The Promise and Peril of Universal Libraries

by Professor Adrian Johns, University of Chicago

                 Since it was originally announced some five years ago, the Google book project has provoked a rich variety of responses.  The intensity of the debate is understandable, because the implications of the project are indeed as broad as they seem to be.  This really is the rare enterprise that has implications for everyone who works in academia and, in all likelihood, everyone who does not.  The future of knowledge itself is at stake.  So too is its past. 

Many of the debates that Google’s venture has ignited have taken place on the relatively familiar, if sometimes very technical, terrain of law and economics.  The problems evoked have been those of copyright infringement and monopoly.  The debate has also been infused with a strong dose of publishing industry jeremiad, and more recently experts in the bibliographical world have voiced disquieting revelations regarding Google’s devotion to outmoded classification criteria and surprisingly poor metadata standards.  When addressing what is trumpeted as the project’s real purpose, however – to transform how knowledge itself is gained, stored, circulated, and put to use – protagonists have rested content (as is so often the case with debates about intellectual property, libraries, and media) with crude and unhistorical generalizations.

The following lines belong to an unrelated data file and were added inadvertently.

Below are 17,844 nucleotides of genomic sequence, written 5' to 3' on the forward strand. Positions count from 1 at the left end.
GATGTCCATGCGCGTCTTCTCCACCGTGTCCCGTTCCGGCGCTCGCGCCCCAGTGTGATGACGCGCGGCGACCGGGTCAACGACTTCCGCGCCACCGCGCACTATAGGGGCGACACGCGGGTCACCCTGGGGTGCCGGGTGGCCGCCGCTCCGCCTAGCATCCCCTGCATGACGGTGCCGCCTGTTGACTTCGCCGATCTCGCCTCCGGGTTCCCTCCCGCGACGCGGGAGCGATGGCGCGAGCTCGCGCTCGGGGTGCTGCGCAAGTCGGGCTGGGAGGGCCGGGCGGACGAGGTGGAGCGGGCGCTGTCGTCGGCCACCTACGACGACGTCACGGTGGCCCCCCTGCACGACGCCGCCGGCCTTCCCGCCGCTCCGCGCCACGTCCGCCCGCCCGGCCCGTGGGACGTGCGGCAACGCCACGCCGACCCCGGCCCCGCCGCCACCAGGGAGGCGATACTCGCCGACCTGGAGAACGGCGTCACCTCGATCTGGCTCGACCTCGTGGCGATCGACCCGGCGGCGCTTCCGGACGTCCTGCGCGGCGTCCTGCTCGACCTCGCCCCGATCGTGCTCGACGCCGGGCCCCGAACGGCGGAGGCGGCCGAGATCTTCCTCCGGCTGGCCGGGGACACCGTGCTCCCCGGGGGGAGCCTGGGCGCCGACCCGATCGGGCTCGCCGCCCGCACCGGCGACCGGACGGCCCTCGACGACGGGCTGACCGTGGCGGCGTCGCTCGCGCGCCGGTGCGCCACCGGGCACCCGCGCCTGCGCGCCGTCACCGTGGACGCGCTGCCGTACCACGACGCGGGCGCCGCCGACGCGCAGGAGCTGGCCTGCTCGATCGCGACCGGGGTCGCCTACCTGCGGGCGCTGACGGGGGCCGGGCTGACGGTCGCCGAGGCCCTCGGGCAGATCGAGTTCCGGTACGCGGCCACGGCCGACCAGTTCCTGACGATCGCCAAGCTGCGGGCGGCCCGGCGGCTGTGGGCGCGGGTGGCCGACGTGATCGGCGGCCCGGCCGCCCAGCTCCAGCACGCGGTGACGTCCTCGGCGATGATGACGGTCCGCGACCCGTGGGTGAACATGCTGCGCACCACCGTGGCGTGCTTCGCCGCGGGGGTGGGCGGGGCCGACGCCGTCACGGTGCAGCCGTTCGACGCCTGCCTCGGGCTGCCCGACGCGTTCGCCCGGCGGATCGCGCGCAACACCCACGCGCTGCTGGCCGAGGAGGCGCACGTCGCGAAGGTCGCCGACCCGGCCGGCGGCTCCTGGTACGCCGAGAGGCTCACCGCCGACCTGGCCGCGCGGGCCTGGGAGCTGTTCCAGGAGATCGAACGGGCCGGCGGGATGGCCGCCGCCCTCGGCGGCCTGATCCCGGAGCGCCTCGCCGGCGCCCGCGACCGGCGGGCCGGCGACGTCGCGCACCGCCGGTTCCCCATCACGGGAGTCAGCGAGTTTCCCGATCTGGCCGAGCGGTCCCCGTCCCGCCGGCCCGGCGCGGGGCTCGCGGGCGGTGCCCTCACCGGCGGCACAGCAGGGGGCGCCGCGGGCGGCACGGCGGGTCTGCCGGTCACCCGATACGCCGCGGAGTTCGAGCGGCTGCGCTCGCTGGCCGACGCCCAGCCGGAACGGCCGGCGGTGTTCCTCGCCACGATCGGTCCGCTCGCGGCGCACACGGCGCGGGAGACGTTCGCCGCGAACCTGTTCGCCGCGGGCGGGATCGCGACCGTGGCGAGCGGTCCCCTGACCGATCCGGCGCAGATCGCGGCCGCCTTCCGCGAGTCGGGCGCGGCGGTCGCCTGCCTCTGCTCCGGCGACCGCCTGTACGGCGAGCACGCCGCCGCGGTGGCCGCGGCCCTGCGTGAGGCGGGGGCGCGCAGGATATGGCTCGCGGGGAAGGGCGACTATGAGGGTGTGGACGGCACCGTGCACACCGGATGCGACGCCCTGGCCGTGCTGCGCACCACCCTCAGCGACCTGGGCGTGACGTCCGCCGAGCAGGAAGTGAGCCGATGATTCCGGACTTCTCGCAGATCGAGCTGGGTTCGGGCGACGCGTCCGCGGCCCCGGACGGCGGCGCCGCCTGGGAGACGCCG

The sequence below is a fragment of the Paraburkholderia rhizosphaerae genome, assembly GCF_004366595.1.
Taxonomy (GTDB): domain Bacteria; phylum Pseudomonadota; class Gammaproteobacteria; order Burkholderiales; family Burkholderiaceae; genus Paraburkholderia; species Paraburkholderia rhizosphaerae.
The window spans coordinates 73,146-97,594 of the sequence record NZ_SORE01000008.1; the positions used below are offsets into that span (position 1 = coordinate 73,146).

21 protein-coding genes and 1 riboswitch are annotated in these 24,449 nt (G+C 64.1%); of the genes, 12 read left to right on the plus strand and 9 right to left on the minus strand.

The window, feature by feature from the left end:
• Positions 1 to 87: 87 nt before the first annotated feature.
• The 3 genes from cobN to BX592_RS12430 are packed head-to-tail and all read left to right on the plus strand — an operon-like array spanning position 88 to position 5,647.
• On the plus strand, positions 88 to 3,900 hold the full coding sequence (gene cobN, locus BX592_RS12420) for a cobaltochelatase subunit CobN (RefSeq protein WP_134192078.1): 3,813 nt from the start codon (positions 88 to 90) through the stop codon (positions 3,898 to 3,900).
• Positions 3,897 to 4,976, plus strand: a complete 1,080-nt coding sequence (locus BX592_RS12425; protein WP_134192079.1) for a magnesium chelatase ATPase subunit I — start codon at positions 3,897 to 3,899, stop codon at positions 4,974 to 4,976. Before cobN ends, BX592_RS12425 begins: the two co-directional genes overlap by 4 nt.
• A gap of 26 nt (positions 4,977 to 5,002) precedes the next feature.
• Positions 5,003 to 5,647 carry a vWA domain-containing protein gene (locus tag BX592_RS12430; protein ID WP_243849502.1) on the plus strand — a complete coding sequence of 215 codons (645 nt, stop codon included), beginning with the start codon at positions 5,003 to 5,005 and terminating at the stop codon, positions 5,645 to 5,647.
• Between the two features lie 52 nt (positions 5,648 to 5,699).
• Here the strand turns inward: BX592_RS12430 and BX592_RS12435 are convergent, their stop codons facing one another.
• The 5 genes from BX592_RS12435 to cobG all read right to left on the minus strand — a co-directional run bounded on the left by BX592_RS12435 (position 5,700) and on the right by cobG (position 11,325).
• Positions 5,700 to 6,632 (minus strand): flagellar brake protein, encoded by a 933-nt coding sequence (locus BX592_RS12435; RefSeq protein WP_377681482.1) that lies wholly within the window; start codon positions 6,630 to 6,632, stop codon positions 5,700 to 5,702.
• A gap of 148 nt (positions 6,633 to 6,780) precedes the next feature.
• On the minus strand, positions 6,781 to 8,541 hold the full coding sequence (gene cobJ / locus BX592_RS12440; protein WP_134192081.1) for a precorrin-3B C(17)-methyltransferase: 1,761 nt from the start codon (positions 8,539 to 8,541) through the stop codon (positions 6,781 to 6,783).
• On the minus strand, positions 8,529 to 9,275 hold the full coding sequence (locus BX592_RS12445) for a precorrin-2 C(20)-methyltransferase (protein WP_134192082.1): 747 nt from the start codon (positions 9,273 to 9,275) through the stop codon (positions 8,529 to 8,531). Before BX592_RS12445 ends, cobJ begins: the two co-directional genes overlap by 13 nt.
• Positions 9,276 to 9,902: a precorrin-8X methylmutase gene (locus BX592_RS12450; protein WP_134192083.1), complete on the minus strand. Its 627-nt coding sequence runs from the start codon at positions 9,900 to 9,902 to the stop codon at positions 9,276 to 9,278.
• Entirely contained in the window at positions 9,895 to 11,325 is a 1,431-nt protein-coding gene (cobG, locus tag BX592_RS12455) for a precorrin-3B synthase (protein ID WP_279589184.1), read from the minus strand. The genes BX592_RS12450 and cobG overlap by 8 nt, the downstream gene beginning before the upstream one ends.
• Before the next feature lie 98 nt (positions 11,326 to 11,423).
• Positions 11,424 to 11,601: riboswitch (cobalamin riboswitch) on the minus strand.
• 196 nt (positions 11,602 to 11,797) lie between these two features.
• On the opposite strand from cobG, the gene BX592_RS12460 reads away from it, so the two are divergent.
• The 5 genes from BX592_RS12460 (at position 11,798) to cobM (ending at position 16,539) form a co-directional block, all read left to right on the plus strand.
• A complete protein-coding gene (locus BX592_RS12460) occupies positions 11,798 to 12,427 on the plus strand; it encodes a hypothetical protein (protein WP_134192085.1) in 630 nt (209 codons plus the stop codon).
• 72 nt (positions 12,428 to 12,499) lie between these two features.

My aim is to counteract that.  I want to suggest that the advent of (something like) a universal library today should approached in terms of the purposes and uses of the universal library as well as its composition.  If there’s a revolution here, its nature lies more in the realms of purpose and practice than in that of collection itself. 

So one should ask the Aristotelian question: what is a universal library’s “final cause”?  What is it for

In particular, why does the Google project exist?